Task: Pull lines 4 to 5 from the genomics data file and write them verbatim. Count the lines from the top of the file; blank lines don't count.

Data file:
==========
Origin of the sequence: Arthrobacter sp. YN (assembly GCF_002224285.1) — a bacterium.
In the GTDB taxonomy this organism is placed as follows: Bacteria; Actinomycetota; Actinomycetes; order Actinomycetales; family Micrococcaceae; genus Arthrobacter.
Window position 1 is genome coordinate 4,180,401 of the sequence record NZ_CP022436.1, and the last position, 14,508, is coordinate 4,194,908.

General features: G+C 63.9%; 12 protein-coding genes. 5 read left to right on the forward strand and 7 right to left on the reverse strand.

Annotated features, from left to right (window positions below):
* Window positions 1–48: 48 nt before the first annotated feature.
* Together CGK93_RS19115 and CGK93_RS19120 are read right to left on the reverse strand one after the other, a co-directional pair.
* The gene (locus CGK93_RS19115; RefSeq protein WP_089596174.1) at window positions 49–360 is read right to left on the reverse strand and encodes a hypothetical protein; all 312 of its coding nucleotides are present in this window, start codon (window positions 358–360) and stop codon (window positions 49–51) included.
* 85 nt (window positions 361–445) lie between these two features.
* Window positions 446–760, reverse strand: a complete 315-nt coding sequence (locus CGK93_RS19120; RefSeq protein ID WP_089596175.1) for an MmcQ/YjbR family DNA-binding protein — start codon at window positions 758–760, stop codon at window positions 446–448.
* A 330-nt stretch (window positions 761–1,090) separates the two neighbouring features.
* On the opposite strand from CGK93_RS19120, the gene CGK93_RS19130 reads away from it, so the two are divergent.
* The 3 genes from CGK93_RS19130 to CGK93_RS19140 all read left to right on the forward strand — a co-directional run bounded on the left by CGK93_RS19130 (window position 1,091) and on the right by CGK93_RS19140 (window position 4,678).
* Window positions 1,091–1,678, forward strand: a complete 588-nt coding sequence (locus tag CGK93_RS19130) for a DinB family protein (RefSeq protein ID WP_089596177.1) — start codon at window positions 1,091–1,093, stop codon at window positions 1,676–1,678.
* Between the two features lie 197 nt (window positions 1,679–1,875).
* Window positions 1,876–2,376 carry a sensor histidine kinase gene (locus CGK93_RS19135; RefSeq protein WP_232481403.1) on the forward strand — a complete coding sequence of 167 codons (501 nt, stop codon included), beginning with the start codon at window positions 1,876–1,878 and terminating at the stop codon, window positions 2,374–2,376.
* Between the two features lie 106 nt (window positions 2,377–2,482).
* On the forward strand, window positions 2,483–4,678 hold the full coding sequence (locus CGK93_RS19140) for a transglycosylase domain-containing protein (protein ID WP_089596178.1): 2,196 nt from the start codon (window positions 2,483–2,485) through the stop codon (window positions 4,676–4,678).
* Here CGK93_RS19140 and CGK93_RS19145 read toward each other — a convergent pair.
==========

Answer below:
General features: G+C 63.9%; 12 protein-coding genes. 5 read left to right on the forward strand and 7 right to left on the reverse strand.

Annotated features, from left to right (window positions below):